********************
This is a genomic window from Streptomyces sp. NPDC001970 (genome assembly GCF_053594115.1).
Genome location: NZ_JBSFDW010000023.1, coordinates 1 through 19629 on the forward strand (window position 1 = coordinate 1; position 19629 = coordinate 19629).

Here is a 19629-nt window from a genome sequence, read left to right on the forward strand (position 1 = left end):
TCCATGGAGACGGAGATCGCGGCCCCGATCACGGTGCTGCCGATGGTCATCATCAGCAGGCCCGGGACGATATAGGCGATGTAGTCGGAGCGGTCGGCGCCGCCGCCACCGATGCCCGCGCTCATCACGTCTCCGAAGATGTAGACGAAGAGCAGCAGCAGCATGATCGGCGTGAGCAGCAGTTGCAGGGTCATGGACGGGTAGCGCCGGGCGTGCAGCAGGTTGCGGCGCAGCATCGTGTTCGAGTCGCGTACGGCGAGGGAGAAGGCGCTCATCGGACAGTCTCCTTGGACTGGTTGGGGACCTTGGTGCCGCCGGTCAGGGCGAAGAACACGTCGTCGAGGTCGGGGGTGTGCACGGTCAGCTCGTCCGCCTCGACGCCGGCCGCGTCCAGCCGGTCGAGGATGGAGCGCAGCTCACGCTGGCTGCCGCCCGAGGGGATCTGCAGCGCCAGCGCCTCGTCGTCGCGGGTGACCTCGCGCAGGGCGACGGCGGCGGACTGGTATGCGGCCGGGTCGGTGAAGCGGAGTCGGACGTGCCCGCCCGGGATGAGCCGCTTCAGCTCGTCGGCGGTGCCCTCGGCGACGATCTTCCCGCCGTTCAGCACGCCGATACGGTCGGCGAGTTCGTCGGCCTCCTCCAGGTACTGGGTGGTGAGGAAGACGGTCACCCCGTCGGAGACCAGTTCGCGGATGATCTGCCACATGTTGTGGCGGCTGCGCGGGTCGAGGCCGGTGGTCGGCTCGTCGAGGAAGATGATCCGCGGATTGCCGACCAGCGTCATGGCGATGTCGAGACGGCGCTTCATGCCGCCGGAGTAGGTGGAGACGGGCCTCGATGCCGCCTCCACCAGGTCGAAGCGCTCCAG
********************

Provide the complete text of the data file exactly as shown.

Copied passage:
This is a genomic window from Streptomyces sp. NPDC001970 (genome assembly GCF_053594115.1).
Genome location: NZ_JBSFDW010000023.1, coordinates 1 through 19629 on the forward strand (window position 1 = coordinate 1; position 19629 = coordinate 19629).

Here is a 19629-nt window from a genome sequence, read left to right on the forward strand (position 1 = left end):
TCCATGGAGACGGAGATCGCGGCCCCGATCACGGTGCTGCCGATGGTCATCATCAGCAGGCCCGGGACGATATAGGCGATGTAGTCGGAGCGGTCGGCGCCGCCGCCACCGATGCCCGCGCTCATCACGTCTCCGAAGATGTAGACGAAGAGCAGCAGCAGCATGATCGGCGTGAGCAGCAGTTGCAGGGTCATGGACGGGTAGCGCCGGGCGTGCAGCAGGTTGCGGCGCAGCATCGTGTTCGAGTCGCGTACGGCGAGGGAGAAGGCGCTCATCGGACAGTCTCCTTGGACTGGTTGGGGACCTTGGTGCCGCCGGTCAGGGCGAAGAACACGTCGTCGAGGTCGGGGGTGTGCACGGTCAGCTCGTCCGCCTCGACGCCGGCCGCGTCCAGCCGGTCGAGGATGGAGCGCAGCTCACGCTGGCTGCCGCCCGAGGGGATCTGCAGCGCCAGCGCCTCGTCGTCGCGGGTGACCTCGCGCAGGGCGACGGCGGCGGACTGGTATGCGGCCGGGTCGGTGAAGCGGAGTCGGACGTGCCCGCCCGGGATGAGCCGCTTCAGCTCGTCGGCGGTGCCCTCGGCGACGATCTTCCCGCCGTTCAGCACGCCGATACGGTCGGCGAGTTCGTCGGCCTCCTCCAGGTACTGGGTGGTGAGGAAGACGGTCACCCCGTCGGAGACCAGTTCGCGGATGATCTGCCACATGTTGTGGCGGCTGCGCGGGTCGAGGCCGGTGGTCGGCTCGTCGAGGAAGATGATCCGCGGATTGCCGACCAGCGTCATGGCGATGTCGAGACGGCGCTTCATGCCGCCGGAGTAGGTGGAGACGGGCCTCGATGCCGCCTCCACCAGGTCGAAGCGCTCCAG